During the nineteenth century, new technologies began to change the practice of household painting. Painters traditionally had mixed their own materials with varying proportions of oils, colored pigments, and other liquids. Mixing paint took skill, and some of the ingredients, especially white lead, were highly toxic. However, by the 1870s, ready-mixed paints and finishes allowed ambitious homeowners to paint without calling on the expert knowledge or work of professional house and sign painters. For example, Sears, Roebuck, & Company “guaranteed” new products that replaced conventional unmixed white lead and linseed oil with a mixture of lead, oil, zinc, barytes, drier, and other compounds.
However, not all painters adopted consumer-friendly products like the Sears “Seroco” product. Many professionals like my Wilkens forefathers continued to choose and combine paint components themselves. Painting did pose dangers, however. Both ready- and self-mixed paints contained lead, exposure to which could eventually cause sickness and even death. Lead poisoning killed my great-great grandfather in 1922. Paint mixing and other professional skills could also be quite valuable. When the U.S. Army Air Force discharged my grandfather after World War Two, his separation papers noted that he “mixed [his] own paint,” “took care of brushes,” and “did rigging and scaffolding.”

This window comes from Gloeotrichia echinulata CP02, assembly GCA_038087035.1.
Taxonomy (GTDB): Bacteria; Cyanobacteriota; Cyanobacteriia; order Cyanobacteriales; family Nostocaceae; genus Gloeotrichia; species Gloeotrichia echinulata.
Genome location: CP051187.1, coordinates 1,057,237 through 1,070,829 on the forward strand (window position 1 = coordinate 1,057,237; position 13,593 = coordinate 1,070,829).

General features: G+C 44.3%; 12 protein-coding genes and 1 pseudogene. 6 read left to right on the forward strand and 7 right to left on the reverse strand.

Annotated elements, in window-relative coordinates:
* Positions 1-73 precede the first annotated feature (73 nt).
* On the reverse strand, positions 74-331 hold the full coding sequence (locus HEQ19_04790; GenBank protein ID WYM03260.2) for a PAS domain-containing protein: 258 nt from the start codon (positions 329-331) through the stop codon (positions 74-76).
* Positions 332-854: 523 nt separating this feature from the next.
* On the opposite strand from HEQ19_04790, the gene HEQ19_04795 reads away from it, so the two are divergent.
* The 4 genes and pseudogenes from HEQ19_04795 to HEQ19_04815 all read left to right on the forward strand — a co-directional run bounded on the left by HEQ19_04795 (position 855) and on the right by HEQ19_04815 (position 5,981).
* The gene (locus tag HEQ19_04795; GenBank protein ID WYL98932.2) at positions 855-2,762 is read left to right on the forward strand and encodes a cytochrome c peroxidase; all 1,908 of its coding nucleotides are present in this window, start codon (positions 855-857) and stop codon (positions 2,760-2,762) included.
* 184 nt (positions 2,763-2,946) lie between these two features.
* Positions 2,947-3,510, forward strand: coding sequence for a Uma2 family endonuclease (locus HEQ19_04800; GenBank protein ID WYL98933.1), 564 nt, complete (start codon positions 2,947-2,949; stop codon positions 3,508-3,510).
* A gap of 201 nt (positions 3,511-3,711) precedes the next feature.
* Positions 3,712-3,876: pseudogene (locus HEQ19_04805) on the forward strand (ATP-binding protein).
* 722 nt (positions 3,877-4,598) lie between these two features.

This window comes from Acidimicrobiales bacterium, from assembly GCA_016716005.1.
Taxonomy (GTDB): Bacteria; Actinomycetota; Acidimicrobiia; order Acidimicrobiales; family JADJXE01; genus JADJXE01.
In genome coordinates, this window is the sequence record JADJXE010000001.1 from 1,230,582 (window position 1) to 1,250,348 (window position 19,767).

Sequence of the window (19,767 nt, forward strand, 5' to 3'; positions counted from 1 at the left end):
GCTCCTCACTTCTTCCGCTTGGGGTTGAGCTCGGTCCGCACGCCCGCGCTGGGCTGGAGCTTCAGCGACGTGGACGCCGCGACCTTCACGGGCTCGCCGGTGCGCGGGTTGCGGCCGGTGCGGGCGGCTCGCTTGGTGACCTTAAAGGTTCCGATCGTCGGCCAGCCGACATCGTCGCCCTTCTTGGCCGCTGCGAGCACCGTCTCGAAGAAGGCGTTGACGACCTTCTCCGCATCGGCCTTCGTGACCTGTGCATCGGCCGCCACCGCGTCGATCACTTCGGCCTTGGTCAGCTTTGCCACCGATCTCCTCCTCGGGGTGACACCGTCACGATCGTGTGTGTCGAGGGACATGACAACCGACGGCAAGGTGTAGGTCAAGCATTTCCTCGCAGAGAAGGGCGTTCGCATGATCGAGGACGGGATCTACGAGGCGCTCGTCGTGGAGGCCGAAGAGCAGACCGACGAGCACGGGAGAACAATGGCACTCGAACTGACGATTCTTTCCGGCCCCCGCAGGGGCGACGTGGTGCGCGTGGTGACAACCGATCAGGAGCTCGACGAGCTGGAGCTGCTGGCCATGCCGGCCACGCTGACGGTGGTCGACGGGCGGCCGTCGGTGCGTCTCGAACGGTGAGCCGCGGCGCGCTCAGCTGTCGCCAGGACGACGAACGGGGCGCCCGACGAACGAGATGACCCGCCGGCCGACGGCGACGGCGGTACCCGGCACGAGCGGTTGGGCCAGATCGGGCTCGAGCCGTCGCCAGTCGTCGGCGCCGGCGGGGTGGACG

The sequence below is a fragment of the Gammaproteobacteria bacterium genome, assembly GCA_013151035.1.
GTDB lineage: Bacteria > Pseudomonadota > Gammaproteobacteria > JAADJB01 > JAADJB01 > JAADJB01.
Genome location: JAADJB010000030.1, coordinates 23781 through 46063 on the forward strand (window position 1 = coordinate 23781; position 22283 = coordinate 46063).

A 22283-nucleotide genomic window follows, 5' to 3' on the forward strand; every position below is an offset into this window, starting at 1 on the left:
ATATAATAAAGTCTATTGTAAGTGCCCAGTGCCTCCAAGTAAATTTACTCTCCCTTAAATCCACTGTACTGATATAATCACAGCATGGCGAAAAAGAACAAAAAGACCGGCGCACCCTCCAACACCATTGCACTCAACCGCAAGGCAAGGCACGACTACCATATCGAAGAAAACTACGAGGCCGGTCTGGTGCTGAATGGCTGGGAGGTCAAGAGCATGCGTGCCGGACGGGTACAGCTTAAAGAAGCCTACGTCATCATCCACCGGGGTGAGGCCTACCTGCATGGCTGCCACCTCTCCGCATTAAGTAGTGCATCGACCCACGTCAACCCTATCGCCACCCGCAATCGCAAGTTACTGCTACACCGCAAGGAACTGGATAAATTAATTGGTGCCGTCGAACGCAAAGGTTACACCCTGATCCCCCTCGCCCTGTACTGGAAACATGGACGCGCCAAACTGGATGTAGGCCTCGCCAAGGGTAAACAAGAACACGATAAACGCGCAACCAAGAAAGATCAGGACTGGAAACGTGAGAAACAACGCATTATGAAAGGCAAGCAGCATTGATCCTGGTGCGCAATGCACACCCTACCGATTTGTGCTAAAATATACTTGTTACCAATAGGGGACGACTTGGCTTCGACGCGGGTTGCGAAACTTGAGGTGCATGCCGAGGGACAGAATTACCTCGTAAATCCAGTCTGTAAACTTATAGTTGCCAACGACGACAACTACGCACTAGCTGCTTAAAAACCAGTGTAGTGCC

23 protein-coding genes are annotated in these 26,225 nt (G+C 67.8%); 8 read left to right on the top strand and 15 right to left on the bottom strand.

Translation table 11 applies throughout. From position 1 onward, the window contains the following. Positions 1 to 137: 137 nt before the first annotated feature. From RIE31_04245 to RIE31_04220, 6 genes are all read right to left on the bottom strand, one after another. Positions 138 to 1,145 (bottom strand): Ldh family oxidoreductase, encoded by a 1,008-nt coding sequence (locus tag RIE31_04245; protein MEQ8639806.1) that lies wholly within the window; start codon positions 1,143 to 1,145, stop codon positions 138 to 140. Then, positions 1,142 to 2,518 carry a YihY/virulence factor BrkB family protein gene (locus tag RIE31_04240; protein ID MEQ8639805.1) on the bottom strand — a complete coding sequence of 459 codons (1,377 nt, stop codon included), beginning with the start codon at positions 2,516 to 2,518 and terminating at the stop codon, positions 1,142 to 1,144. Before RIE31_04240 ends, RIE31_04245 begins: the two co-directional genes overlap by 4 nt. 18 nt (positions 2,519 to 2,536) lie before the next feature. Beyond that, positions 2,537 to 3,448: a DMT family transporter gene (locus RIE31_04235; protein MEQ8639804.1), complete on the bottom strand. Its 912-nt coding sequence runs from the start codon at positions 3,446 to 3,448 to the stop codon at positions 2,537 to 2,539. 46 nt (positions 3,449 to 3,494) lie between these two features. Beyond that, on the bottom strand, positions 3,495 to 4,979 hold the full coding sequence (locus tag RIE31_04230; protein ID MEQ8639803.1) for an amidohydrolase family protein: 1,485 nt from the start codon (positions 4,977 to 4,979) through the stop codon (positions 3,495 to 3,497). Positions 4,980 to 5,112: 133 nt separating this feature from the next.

Around the time that ready-mixed paints laid the foundation of do-it-yourself painting , American designers began to experiment with rolling devices to speed up work. The patent for the first tool resembling a modern paint roller was granted in 1890. Its technological antecedents included boot brushes and buffs as well as wallpapering and graining rollers. During the six decades between its inception and mass-market acceptance, the design of the paint roller changed steadily. Patent records suggest that the interchangeable cardboard roller cover tube emerged in the 1920s. This development would eventually evolve into the replaceable and disposable cover that overtook much of the post-World War Two market for painting supplies.